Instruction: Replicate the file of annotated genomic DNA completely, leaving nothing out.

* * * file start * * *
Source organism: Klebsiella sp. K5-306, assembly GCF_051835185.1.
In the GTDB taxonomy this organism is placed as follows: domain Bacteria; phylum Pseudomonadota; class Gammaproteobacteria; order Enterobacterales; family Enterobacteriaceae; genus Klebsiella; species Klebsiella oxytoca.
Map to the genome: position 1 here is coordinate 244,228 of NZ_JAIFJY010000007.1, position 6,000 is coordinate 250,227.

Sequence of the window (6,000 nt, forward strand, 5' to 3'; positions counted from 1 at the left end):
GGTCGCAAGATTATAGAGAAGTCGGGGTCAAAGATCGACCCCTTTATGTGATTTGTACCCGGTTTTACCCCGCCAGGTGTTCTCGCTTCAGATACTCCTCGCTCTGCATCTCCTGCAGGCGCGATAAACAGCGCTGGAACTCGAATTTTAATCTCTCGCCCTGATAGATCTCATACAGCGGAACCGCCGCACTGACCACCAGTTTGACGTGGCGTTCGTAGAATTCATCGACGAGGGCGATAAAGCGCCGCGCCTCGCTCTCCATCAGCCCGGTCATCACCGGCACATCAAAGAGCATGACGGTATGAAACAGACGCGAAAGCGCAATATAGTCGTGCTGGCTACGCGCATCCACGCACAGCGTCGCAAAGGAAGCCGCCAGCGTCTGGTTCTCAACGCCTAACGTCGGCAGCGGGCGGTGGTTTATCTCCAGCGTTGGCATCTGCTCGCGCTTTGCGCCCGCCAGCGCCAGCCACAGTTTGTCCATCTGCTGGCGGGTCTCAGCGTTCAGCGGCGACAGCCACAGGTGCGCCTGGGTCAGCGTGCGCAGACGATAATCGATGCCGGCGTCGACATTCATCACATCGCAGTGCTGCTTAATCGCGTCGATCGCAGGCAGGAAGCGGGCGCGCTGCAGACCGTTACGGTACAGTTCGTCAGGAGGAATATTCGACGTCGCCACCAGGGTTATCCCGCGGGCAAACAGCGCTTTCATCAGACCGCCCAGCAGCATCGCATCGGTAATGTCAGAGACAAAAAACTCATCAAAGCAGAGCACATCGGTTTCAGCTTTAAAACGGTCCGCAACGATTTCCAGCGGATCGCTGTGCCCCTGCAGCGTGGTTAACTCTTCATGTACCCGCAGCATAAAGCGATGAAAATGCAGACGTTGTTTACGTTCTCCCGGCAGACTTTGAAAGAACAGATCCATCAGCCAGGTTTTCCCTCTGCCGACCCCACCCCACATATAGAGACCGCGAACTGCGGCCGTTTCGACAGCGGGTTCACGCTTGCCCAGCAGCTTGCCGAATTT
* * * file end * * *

Source organism: Klebsiella sp. K5-306, assembly GCF_051835185.1.
In the GTDB taxonomy this organism is placed as follows: domain Bacteria; phylum Pseudomonadota; class Gammaproteobacteria; order Enterobacterales; family Enterobacteriaceae; genus Klebsiella; species Klebsiella oxytoca.
Map to the genome: position 1 here is coordinate 244,228 of NZ_JAIFJY010000007.1, position 6,000 is coordinate 250,227.

Sequence of the window (6,000 nt, forward strand, 5' to 3'; positions counted from 1 at the left end):
GGTCGCAAGATTATAGAGAAGTCGGGGTCAAAGATCGACCCCTTTATGTGATTTGTACCCGGTTTTACCCCGCCAGGTGTTCTCGCTTCAGATACTCCTCGCTCTGCATCTCCTGCAGGCGCGATAAACAGCGCTGGAACTCGAATTTTAATCTCTCGCCCTGATAGATCTCATACAGCGGAACCGCCGCACTGACCACCAGTTTGACGTGGCGTTCGTAGAATTCATCGACGAGGGCGATAAAGCGCCGCGCCTCGCTCTCCATCAGCCCGGTCATCACCGGCACATCAAAGAGCATGACGGTATGAAACAGACGCGAAAGCGCAATATAGTCGTGCTGGCTACGCGCATCCACGCACAGCGTCGCAAAGGAAGCCGCCAGCGTCTGGTTCTCAACGCCTAACGTCGGCAGCGGGCGGTGGTTTATCTCCAGCGTTGGCATCTGCTCGCGCTTTGCGCCCGCCAGCGCCAGCCACAGTTTGTCCATCTGCTGGCGGGTCTCAGCGTTCAGCGGCGACAGCCACAGGTGCGCCTGGGTCAGCGTGCGCAGACGATAATCGATGCCGGCGTCGACATTCATCACATCGCAGTGCTGCTTAATCGCGTCGATCGCAGGCAGGAAGCGGGCGCGCTGCAGACCGTTACGGTACAGTTCGTCAGGAGGAATATTCGACGTCGCCACCAGGGTTATCCCGCGGGCAAACAGCGCTTTCATCAGACCGCCCAGCAGCATCGCATCGGTAATGTCAGAGACAAAAAACTCATCAAAGCAGAGCACATCGGTTTCAGCTTTAAAACGGTCCGCAACGATTTCCAGCGGATCGCTGTGCCCCTGCAGCGTGGTTAACTCTTCATGTACCCGCAGCATAAAGCGATGAAAATGCAGACGTTGTTTACGTTCTCCCGGCAGACTTTGAAAGAACAGATCCATCAGCCAGGTTTTCCCTCTGCCGACCCCACCCCACATATAGAGACCGCGAACTGCGGCCGTTTCGACAGCGGGTTCACGCTTGCCCAGCAGCTTGCCGAATTT